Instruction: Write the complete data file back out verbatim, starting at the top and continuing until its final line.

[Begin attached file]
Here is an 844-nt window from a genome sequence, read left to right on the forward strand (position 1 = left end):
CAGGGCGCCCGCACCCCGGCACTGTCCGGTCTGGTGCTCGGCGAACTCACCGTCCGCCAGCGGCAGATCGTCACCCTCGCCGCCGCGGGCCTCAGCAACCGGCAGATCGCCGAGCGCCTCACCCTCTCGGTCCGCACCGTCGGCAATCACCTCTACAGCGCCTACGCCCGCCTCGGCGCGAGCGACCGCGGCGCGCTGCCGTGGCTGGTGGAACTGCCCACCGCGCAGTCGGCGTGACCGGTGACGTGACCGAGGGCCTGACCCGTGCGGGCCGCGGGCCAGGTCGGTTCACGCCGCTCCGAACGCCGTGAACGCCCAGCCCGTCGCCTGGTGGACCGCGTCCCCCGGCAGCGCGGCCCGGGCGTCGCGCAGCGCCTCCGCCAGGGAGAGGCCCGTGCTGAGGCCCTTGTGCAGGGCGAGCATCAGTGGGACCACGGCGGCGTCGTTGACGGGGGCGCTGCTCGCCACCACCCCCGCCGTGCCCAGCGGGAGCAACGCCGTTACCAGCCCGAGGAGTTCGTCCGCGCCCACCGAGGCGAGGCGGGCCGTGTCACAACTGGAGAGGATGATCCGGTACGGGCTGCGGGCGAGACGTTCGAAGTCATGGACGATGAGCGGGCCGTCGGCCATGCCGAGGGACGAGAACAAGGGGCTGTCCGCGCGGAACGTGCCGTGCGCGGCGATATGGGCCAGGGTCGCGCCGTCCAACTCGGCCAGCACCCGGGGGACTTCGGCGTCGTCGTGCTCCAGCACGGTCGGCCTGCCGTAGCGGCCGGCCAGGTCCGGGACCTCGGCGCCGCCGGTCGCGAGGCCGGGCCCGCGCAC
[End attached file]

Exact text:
Here is an 844-nt window from a genome sequence, read left to right on the forward strand (position 1 = left end):
CAGGGCGCCCGCACCCCGGCACTGTCCGGTCTGGTGCTCGGCGAACTCACCGTCCGCCAGCGGCAGATCGTCACCCTCGCCGCCGCGGGCCTCAGCAACCGGCAGATCGCCGAGCGCCTCACCCTCTCGGTCCGCACCGTCGGCAATCACCTCTACAGCGCCTACGCCCGCCTCGGCGCGAGCGACCGCGGCGCGCTGCCGTGGCTGGTGGAACTGCCCACCGCGCAGTCGGCGTGACCGGTGACGTGACCGAGGGCCTGACCCGTGCGGGCCGCGGGCCAGGTCGGTTCACGCCGCTCCGAACGCCGTGAACGCCCAGCCCGTCGCCTGGTGGACCGCGTCCCCCGGCAGCGCGGCCCGGGCGTCGCGCAGCGCCTCCGCCAGGGAGAGGCCCGTGCTGAGGCCCTTGTGCAGGGCGAGCATCAGTGGGACCACGGCGGCGTCGTTGACGGGGGCGCTGCTCGCCACCACCCCCGCCGTGCCCAGCGGGAGCAACGCCGTTACCAGCCCGAGGAGTTCGTCCGCGCCCACCGAGGCGAGGCGGGCCGTGTCACAACTGGAGAGGATGATCCGGTACGGGCTGCGGGCGAGACGTTCGAAGTCATGGACGATGAGCGGGCCGTCGGCCATGCCGAGGGACGAGAACAAGGGGCTGTCCGCGCGGAACGTGCCGTGCGCGGCGATATGGGCCAGGGTCGCGCCGTCCAACTCGGCCAGCACCCGGGGGACTTCGGCGTCGTCGTGCTCCAGCACGGTCGGCCTGCCGTAGCGGCCGGCCAGGTCCGGGACCTCGGCGCCGCCGGTCGCGAGGCCGGGCCCGCGCAC